As in the export arena, Japan’s steel scrap market has not stopped falling. Although domestic steel mills’ purchasing prices had appeared to hit the bottom from the price hikes of iron ore (US$ 80s per tonne to US$ 120s per tonne) in July this year, they then continued to slide even lower. From its peak of Yen 35,000 per tonne (US$ 325.58) in March this year, the price has dropped by around 33% to Yen 23,500 (US$ 218.60) at the time of writing.
Construction activity for the 2020 Tokyo Olympics was almost completed by the beginning of this year, and now it is the off-season until the next construction phase relating to Japan’s urban redevelopment project goes full-scale.
Exports of steel products are also rapidly decreasing owing to the global economic slowdown caused by prolonged trade friction between the USA and China, pushing down prices of general-purpose products such as billets and hot rolled coils.
Given the situation described above, steel mills have been forced to cut production. In June, price leader Tokyo Steel reduced its sales price for July delivery for the first time in 33 months - by Yen 3000-5000 per tonne (US$ 27.91-46.51) - in order to improve the price for the second half of this year by stopping imported materials and restoring the supply-demand balance in the domestic market.
Japan’s crude steel production in January-June 2019 was 51.086 million tons, a 3.5% decrease from the same period last year; of this total, 38.265 million tons was produced by blast furnaces (-3.7% year on year) and 12.821 million tons (-3.1%) by electric furnaces.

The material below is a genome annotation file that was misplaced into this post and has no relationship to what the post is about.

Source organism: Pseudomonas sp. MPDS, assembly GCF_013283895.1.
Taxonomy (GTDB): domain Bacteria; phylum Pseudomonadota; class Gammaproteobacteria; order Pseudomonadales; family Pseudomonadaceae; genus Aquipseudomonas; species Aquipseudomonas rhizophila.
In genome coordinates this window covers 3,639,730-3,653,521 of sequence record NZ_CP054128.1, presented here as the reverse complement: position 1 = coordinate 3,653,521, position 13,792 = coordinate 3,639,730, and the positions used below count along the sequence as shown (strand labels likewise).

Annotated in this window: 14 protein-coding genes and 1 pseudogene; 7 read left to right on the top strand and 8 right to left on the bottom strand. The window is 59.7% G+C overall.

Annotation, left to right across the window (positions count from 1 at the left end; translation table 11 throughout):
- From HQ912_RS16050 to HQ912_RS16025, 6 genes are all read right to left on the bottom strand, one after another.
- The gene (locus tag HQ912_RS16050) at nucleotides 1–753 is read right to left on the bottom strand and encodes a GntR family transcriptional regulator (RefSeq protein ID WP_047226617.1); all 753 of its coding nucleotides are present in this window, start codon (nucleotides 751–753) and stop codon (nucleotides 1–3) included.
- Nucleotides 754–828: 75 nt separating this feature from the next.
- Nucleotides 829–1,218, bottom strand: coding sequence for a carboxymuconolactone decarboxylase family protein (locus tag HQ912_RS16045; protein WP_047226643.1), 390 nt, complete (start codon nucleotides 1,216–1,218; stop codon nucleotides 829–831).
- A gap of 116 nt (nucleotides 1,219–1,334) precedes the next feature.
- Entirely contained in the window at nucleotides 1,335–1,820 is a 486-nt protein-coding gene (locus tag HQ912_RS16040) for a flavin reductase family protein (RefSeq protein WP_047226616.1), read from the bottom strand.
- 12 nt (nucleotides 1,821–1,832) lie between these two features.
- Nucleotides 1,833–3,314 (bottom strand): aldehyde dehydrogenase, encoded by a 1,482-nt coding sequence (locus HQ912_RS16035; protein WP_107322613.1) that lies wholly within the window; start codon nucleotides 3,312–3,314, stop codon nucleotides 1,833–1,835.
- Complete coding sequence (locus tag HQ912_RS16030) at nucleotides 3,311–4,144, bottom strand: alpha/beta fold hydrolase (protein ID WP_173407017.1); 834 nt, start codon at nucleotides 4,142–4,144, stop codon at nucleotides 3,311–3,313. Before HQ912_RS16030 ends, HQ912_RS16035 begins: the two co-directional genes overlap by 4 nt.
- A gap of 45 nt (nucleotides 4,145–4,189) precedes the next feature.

The South Korean government had predicted that the domestic economic growth rate in 2019 would be 2.2%. However, given increasing concerns about US/China trade friction, the rate of export decline has accelerated such that the economic growth figure is now expected to be below 2%.
South Korea’s scrap import price is now down at US$ 235-240 per tonne CFR for deep-sea cargoes and Yen 27,000-28,000 per tonne CFR (US$ 251.16-260.46). These compare to ranges of, respectively, US$ 340-350 per tonne and Yen 35,000-36,000 per tonne CFR (US$ 325.58-334.88) in March this year.
In early August, the South Korean government announced that it would strengthen radioactivity testing for Japanese steel scrap but material flows have not been affected to date. At the end of the same month, Russia announced that it would introduce a quota system for exporting iron scrap from September to December this year. Attention turned to those South Korean mills who had been buying from Russia’s Far East ports but, despite their purchases on the spot market, this provided no boost to market prices for other exporting countries such as Japan.
Given the above circumstances, it is feared that steel demand and scrap prices in Asia might decline further if the Chinese economy continues to stagnate amid the ongoing trade clash with the USA.
* In this report, Japanese steel scrap prices relate to the H-2 grade while the exchange rate used is Yen 107.50 to the US dollar.
Metz Corporation (JPN), Board Member of the BIR Ferrous Division